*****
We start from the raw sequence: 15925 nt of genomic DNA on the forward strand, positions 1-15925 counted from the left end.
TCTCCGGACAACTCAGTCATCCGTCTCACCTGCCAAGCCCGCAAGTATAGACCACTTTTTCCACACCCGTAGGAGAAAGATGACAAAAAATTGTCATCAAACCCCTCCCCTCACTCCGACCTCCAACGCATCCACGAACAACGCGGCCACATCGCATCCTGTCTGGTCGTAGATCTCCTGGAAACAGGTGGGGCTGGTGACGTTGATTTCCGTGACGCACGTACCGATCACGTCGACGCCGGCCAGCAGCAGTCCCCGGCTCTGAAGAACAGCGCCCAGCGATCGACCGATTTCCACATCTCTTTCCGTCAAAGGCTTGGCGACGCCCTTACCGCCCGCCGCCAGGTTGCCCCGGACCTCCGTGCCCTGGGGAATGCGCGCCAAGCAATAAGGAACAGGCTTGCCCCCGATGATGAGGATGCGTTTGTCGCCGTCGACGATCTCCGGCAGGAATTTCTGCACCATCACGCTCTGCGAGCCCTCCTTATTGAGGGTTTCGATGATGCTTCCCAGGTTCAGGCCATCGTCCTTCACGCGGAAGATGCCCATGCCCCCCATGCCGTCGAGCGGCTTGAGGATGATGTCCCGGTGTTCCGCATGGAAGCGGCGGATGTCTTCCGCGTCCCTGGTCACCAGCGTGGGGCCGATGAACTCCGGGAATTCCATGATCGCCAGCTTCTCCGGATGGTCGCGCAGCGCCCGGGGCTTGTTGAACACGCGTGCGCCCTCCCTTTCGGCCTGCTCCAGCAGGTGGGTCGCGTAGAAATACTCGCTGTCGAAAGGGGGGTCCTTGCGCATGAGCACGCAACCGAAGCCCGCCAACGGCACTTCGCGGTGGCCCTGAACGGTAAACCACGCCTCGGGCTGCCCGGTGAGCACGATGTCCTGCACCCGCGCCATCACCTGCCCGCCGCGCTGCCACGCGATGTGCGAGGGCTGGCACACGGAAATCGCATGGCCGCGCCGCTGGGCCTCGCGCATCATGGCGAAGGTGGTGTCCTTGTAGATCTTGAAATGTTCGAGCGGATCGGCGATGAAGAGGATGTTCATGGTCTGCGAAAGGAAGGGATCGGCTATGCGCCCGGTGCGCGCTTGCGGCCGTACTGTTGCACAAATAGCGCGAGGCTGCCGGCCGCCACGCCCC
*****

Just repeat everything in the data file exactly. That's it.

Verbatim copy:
We start from the raw sequence: 15925 nt of genomic DNA on the forward strand, positions 1-15925 counted from the left end.
TCTCCGGACAACTCAGTCATCCGTCTCACCTGCCAAGCCCGCAAGTATAGACCACTTTTTCCACACCCGTAGGAGAAAGATGACAAAAAATTGTCATCAAACCCCTCCCCTCACTCCGACCTCCAACGCATCCACGAACAACGCGGCCACATCGCATCCTGTCTGGTCGTAGATCTCCTGGAAACAGGTGGGGCTGGTGACGTTGATTTCCGTGACGCACGTACCGATCACGTCGACGCCGGCCAGCAGCAGTCCCCGGCTCTGAAGAACAGCGCCCAGCGATCGACCGATTTCCACATCTCTTTCCGTCAAAGGCTTGGCGACGCCCTTACCGCCCGCCGCCAGGTTGCCCCGGACCTCCGTGCCCTGGGGAATGCGCGCCAAGCAATAAGGAACAGGCTTGCCCCCGATGATGAGGATGCGTTTGTCGCCGTCGACGATCTCCGGCAGGAATTTCTGCACCATCACGCTCTGCGAGCCCTCCTTATTGAGGGTTTCGATGATGCTTCCCAGGTTCAGGCCATCGTCCTTCACGCGGAAGATGCCCATGCCCCCCATGCCGTCGAGCGGCTTGAGGATGATGTCCCGGTGTTCCGCATGGAAGCGGCGGATGTCTTCCGCGTCCCTGGTCACCAGCGTGGGGCCGATGAACTCCGGGAATTCCATGATCGCCAGCTTCTCCGGATGGTCGCGCAGCGCCCGGGGCTTGTTGAACACGCGTGCGCCCTCCCTTTCGGCCTGCTCCAGCAGGTGGGTCGCGTAGAAATACTCGCTGTCGAAAGGGGGGTCCTTGCGCATGAGCACGCAACCGAAGCCCGCCAACGGCACTTCGCGGTGGCCCTGAACGGTAAACCACGCCTCGGGCTGCCCGGTGAGCACGATGTCCTGCACCCGCGCCATCACCTGCCCGCCGCGCTGCCACGCGATGTGCGAGGGCTGGCACACGGAAATCGCATGGCCGCGCCGCTGGGCCTCGCGCATCATGGCGAAGGTGGTGTCCTTGTAGATCTTGAAATGTTCGAGCGGATCGGCGATGAAGAGGATGTTCATGGTCTGCGAAAGGAAGGGATCGGCTATGCGCCCGGTGCGCGCTTGCGGCCGTACTGTTGCACAAATAGCGCGAGGCTGCCGGCCGCCACGCCCC